As an aside, when I moved from Adelaide to Coffs I towed my trike using that car. Fuel economy went from 6 to 9l per 100kms. When I originally towed the trike from Newcastle to Adelaide using a commodore on LPG the fuel usage growth was simply staggering and the car wasnt comfortable going faster than 90kms/hour and I had to stop for fuel at almost every town I went through. The diesel happily sat on 100, 105 in the areas that allowed it aqnd never felt under stress in any way. The same could not be said of the commodore.

 

Andy

 

When the Original poster said that Subaru expectd 50% of future car sales to be diesel, if the engines are in general as good as the one I have I can see no reason at all for that forecast to not be true

 

 

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I agree with Andy about the sales forecast. With diesel reaching European Quality standards it is a good alternative in cars, however...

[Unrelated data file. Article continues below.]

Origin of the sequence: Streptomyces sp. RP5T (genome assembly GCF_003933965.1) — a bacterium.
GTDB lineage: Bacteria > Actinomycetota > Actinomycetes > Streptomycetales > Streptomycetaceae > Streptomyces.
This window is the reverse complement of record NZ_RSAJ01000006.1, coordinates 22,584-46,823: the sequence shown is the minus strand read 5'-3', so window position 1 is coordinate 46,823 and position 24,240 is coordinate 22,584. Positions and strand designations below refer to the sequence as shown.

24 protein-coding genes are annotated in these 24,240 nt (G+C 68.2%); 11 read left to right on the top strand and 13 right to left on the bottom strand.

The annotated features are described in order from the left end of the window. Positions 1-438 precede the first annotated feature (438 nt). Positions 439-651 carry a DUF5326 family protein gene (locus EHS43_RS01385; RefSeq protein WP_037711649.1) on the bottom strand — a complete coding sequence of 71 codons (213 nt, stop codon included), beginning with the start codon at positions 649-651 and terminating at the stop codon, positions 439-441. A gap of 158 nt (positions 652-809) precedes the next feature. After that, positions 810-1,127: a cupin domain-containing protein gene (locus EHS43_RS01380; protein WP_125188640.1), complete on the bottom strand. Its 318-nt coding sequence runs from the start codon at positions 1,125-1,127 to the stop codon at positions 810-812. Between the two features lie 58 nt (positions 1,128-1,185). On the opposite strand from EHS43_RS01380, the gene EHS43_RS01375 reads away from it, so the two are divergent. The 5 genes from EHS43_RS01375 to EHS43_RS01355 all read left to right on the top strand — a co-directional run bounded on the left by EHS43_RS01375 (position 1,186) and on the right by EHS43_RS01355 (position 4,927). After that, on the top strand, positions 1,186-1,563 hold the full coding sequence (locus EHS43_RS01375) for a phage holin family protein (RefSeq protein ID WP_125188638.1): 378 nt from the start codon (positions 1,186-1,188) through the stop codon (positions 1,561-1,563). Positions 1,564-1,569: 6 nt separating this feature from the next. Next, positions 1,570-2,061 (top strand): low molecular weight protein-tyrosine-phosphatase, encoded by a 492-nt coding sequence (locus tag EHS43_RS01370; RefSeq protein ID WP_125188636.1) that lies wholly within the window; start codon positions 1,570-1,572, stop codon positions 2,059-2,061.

Compression Ignition engines need to be inducted for an airplane. They are reliant on compression ratio for their efficiency.

 

Lower air pressure means lower compression ratios at altitude. Add the extra weight for a turbo, the extra strength required for the castings, mechanical fuel pressure pumps...

 

I'm open to the idea though...

 

 

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Hi All, i dont know about the other states, but in Qld.Unleaded was $1.13 and heading lower. I paid $1.28 for diesel.Fill up the Patrol this afternoon Ouch $180.00. Ive been told the Diesel is more expensive, due to supply and demand.Mines buying alot, and as more and more cars are bought here with diesel engines, the price will head North.As per Andy's Thread.My Oil changes cost me a fair bit mainly because my engine holds 10.5 Litres of oil.Twin oil fliters.But since my engine is the 4.2 Turbo.Old school engine.I use Mobile Delvac and change it every 5000 km.Oil is cheeper than engine rebuilds.20 Litre drum costs me about $120.I use 14 ltrs of diesel per 100 km, regardless of what is do.Towing my Digger or Hwy or driving around town.Its uses pretty much the same.I would love to have my engine in a A/c,But it would have to be the size of a Cessna Caravan, because of the weight of the engine.lol